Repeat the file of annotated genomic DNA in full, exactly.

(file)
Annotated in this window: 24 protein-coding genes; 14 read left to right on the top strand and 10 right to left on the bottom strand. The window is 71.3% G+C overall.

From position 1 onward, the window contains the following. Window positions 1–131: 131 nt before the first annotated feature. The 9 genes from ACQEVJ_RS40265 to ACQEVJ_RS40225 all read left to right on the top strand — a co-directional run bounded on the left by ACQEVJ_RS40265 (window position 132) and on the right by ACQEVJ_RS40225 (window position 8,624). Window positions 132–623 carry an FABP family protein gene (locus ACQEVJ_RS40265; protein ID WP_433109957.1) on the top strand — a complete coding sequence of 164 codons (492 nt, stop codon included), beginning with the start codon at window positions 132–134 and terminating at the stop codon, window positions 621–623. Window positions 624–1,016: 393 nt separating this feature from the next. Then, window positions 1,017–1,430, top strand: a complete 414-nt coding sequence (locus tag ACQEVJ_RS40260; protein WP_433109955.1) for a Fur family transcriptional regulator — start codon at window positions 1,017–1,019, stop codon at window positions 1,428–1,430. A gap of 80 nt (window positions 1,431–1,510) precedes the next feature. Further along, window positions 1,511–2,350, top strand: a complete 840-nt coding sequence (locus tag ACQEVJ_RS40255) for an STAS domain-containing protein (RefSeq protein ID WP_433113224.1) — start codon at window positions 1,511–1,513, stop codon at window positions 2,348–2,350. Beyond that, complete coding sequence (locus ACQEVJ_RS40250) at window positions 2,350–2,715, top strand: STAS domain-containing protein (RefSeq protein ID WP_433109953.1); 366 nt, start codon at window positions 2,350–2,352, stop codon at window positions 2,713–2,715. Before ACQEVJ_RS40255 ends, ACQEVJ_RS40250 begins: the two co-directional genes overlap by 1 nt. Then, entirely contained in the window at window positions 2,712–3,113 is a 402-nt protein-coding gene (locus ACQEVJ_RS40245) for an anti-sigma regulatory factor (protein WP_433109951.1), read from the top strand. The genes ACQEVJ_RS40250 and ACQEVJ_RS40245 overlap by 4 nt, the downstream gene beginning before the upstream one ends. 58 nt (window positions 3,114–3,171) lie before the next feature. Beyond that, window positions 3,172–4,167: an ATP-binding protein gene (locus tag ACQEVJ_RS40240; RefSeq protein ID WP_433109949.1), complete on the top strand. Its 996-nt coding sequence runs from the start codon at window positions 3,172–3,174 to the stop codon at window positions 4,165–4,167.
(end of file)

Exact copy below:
Annotated in this window: 24 protein-coding genes; 14 read left to right on the top strand and 10 right to left on the bottom strand. The window is 71.3% G+C overall.

From position 1 onward, the window contains the following. Window positions 1–131: 131 nt before the first annotated feature. The 9 genes from ACQEVJ_RS40265 to ACQEVJ_RS40225 all read left to right on the top strand — a co-directional run bounded on the left by ACQEVJ_RS40265 (window position 132) and on the right by ACQEVJ_RS40225 (window position 8,624). Window positions 132–623 carry an FABP family protein gene (locus ACQEVJ_RS40265; protein ID WP_433109957.1) on the top strand — a complete coding sequence of 164 codons (492 nt, stop codon included), beginning with the start codon at window positions 132–134 and terminating at the stop codon, window positions 621–623. Window positions 624–1,016: 393 nt separating this feature from the next. Then, window positions 1,017–1,430, top strand: a complete 414-nt coding sequence (locus tag ACQEVJ_RS40260; protein WP_433109955.1) for a Fur family transcriptional regulator — start codon at window positions 1,017–1,019, stop codon at window positions 1,428–1,430. A gap of 80 nt (window positions 1,431–1,510) precedes the next feature. Further along, window positions 1,511–2,350, top strand: a complete 840-nt coding sequence (locus tag ACQEVJ_RS40255) for an STAS domain-containing protein (RefSeq protein ID WP_433113224.1) — start codon at window positions 1,511–1,513, stop codon at window positions 2,348–2,350. Beyond that, complete coding sequence (locus ACQEVJ_RS40250) at window positions 2,350–2,715, top strand: STAS domain-containing protein (RefSeq protein ID WP_433109953.1); 366 nt, start codon at window positions 2,350–2,352, stop codon at window positions 2,713–2,715. Before ACQEVJ_RS40255 ends, ACQEVJ_RS40250 begins: the two co-directional genes overlap by 1 nt. Then, entirely contained in the window at window positions 2,712–3,113 is a 402-nt protein-coding gene (locus ACQEVJ_RS40245) for an anti-sigma regulatory factor (protein WP_433109951.1), read from the top strand. The genes ACQEVJ_RS40250 and ACQEVJ_RS40245 overlap by 4 nt, the downstream gene beginning before the upstream one ends. 58 nt (window positions 3,114–3,171) lie before the next feature. Beyond that, window positions 3,172–4,167: an ATP-binding protein gene (locus tag ACQEVJ_RS40240; RefSeq protein ID WP_433109949.1), complete on the top strand. Its 996-nt coding sequence runs from the start codon at window positions 3,172–3,174 to the stop codon at window positions 4,165–4,167.